Thursday, 5 August 2010
*Akaija (part 2) - the "healing" necklace
Wim, Wim, Wim, Wim. Where did it all go wrong?
UPDATE, 24 Aug: You win this time, Wim! The ASA say the "claims about healing are vague and made in the context of spiritual matters and that the ads make no reference to physical or mental ailments or healing", therefore they think the claim is not misleading.
One of my earlier complaints concerned the rather attractive necklace pictured above.
After some discussion, its creator, Wim Roskam, decided not to repeat his advert. For a while afterwards, the Akaija was marketed fairly.
Alas, Wim is now claiming the Akaija has "healing" properties. I'm almost certain that the claim can't be substantiated - I had suggested an experimental method to find out, but he told me he wasn't keen on the idea - so let's see what the ASA have to say about it. (The adverts can be seen here and here.)
"I write to complain about two adverts promoting the "Akaija", a piece of jewellery worn as a necklace.
The first advert appeared in "Kindred Spirit" magazine, Summer 2010 issue, p20. The second appeared in Nexus magazine, August-September 2010 issue, p68.
The adverts are not identical, but the objectionable claim is, so I have combined them into a single complaint.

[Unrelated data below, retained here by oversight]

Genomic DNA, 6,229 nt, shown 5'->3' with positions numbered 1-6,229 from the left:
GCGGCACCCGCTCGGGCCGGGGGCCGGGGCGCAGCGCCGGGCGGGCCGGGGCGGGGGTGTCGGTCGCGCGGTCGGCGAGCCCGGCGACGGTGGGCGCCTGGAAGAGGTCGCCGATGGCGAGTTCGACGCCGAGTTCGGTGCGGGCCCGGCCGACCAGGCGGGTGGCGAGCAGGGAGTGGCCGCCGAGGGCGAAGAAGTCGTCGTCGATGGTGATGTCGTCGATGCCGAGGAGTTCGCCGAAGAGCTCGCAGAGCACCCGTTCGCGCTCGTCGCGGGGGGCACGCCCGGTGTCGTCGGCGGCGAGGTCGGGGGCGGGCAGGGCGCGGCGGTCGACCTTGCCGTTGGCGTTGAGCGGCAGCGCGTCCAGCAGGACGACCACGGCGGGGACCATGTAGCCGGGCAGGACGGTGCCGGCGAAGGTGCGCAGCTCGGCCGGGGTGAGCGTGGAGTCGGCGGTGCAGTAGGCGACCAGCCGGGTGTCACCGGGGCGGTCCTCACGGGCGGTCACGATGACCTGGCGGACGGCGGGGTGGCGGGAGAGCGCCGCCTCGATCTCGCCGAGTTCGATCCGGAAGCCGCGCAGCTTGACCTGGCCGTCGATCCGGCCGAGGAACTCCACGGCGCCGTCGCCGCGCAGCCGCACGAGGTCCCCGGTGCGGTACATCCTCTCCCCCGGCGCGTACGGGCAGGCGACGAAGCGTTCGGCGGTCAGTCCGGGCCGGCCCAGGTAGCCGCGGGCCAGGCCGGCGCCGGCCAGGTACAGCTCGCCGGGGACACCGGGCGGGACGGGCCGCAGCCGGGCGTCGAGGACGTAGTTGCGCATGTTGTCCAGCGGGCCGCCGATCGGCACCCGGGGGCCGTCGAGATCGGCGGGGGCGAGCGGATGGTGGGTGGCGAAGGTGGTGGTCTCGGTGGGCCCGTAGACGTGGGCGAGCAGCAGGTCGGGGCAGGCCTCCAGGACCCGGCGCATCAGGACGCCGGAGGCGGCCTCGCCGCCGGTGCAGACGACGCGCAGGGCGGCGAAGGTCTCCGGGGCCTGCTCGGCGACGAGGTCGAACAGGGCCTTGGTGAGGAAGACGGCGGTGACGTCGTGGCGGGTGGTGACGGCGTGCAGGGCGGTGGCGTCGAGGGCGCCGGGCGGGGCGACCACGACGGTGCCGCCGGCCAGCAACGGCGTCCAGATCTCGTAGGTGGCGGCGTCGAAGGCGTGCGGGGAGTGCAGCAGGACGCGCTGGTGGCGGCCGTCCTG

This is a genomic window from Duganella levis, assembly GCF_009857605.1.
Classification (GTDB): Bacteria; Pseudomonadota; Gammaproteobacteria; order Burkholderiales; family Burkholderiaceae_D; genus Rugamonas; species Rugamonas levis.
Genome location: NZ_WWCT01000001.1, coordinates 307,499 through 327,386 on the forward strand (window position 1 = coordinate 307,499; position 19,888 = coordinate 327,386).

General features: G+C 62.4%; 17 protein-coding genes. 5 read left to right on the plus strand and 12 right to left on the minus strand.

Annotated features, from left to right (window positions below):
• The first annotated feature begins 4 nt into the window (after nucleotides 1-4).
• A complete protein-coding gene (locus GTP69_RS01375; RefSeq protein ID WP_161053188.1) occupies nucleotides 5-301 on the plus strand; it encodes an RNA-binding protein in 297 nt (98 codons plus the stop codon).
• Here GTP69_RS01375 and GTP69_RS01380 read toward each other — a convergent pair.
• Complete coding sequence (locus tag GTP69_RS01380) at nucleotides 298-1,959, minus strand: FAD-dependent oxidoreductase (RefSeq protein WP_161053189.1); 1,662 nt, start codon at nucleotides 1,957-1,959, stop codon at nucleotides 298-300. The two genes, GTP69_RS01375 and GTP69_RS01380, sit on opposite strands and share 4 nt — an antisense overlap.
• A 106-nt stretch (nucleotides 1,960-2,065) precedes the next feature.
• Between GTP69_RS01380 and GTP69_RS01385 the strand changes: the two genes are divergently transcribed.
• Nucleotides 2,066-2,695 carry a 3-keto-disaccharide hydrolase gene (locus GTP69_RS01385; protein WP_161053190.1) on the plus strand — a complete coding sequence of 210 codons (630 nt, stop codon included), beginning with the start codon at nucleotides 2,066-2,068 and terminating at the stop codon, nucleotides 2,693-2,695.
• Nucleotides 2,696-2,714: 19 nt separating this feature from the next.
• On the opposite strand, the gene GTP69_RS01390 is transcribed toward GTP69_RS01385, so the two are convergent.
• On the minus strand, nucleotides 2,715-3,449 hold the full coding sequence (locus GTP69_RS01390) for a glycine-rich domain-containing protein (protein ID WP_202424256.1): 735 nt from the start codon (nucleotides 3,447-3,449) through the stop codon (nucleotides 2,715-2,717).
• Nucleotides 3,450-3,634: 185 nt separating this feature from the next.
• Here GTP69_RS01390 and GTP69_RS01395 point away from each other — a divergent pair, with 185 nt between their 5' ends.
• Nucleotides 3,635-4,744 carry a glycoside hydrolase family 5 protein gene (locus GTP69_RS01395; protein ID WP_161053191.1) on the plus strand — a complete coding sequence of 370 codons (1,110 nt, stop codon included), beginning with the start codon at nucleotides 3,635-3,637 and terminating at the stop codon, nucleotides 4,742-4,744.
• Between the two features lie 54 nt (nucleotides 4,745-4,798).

I suspect that the adverts may be in breach of two sections of the British Code of Advertising, Sales Promotion and Direct Marketing (CAP) code.
I enclose scans of both adverts. I can provide original copies of the adverts by post, if required.
1. In February this year, I submitted a complaint about an earlier advert for the same product. In May, you wrote to tell me the advertiser had agreed not to repeat the advert.
2. The adverts which are the subject of this complaint contain a new medical claim which I suspect cannot be substantiated.
3. The first advert states "Unique healing jewellery made in co-creation with the Spirit World".
4. Under Sections 3.1 and 50.1 of the CAP Code, I challenge whether the advertiser can substantiate his claim that the Akaija has "unique healing" properties.
5. The second advert states "It's a healing jewel..."
6. Under Sections 3.1 and 50.1, I challenge whether the advertiser can substantiate his claim that the Akaija is a "healing jewel".
7. I confirm that I have no connections with the advertiser. I confirm that I am not involved in legal proceedings with the advertiser."